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Side 41 - ... it shall be the duty of legislatures and magistrates, in all future periods of this commonwealth, to cherish the interests of literature and the sciences, and all seminaries of them; especially the university at Cambridge, public schools and grammar schools in the towns...
Side 26 - Legislature with power to authorize and require, and the Legislature shall, from time to time, authorize and require the several towns, parishes, precincts, and other bodies politic or religious societies, to make suitable provision, at their own expense, for the institution of the public worship of God, and for the support and maintenance of public Protestant teachers of piety, religion and morality, in all cases where such provision shall not be made voluntarily.
Side 26 - And no subject shall be hurt, molested, or restrained, in his person, liberty, or estate, for worshipping GOD in the manner and season most agreeable to the dictates of his own conscience; or for his religious profession or sentiments; provided he doth not disturb the public peace, or obstruct others in their religious worship.
Side 22 - The person having the greatest number of votes as Vice President, shall be the Vice President, if such number be a majority of the whole number of electors appointed ; and if no person have a majority, then from the two highest numbers on the list, the Senate shall choose the Vice President ; a quorum for the purpose shall consist of two thirds of the whole number of senators, and a majority of the whole number shall be necessary to a choice. But no person constitutionally ineligible to the office...
Side 25 - The end of the institution, maintenance and administration of government, is to secure the existence of the body politic; to protect it; and to furnish the individuals who compose it, with the power of enjoying in safety and tranquillity their natural rights and the blessings of life...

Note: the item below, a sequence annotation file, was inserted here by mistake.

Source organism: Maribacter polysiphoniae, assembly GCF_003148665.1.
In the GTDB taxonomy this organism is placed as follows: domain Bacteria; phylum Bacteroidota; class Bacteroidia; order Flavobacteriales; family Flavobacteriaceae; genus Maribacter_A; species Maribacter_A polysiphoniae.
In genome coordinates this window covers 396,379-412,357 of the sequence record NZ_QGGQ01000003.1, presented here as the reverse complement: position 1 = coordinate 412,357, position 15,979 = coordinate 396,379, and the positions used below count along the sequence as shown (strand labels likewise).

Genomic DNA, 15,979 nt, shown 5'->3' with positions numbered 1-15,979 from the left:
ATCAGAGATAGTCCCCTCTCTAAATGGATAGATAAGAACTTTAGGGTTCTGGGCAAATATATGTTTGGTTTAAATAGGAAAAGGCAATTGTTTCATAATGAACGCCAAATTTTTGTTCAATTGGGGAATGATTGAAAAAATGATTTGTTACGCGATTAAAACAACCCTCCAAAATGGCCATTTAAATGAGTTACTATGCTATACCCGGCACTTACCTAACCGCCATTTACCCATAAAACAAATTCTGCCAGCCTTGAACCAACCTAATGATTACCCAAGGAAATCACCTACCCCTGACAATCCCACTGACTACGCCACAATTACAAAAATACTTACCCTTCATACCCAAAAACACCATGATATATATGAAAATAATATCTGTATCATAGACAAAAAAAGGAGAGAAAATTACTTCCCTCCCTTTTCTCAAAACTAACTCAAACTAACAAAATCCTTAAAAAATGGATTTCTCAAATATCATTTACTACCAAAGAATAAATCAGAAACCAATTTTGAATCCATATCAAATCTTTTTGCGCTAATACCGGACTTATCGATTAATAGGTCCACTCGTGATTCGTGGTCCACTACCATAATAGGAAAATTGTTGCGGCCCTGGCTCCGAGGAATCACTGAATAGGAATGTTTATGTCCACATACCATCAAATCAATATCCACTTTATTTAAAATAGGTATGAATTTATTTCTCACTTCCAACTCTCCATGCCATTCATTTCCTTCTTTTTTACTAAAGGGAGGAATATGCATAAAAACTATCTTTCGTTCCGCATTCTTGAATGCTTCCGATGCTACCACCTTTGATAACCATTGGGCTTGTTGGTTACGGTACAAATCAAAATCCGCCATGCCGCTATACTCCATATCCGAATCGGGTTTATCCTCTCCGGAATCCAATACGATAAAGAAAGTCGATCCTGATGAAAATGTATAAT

Side 27 - And no subject shall be arrested, imprisoned, despoiled, or deprived of his property, immunities, or privileges, put out of the protection of the law, exiled, or deprived of his life, liberty, or estate, but by the judgment of his peers, or the law of the land.
Side 25 - The body politic is formed by a voluntary association of individuals : it is a social compact, by which the whole people covenants with each citizen, and each citizen with the whole people, that all shall be governed by certain laws for the common good. It is the duty of the people, therefore, in framing a constitution of government, to provide for an equitable mode of making laws, as well as for an impartial interpretation and a faithful execution of them • that every man may, at all times, find...
Side 40 - Whereas our wise and pious ancestors, so early as the year one thousand six hundred and thirty-six, laid the foundation of Harvard College, in which university many persons of great eminence have, by the blessing of GOD, been initiated in those arts and sciences which qualified them for public employments, both in church and state: and whereas the encouragement of arts and sciences, and all good literature, tends to the honor of (Ion.
Side 18 - ... States, and a Majority of all the States shall be necessary to a Choice. In every Case, after the Choice of the President, the Person having the greatest Number of Votes of the Electors shall be the Vice President. But if there should remain two or more who have equal Votes, the Senate shall chuse from them by Ballot the Vice President...
Side 28 - A frequent recurrence to the fundamental principles of the Constitution, and a constant adherence to those of piety, justice, moderation, temperance, industry, and frugality, are absolutely necessary to preserve the advantages of liberty, and to maintain a free government.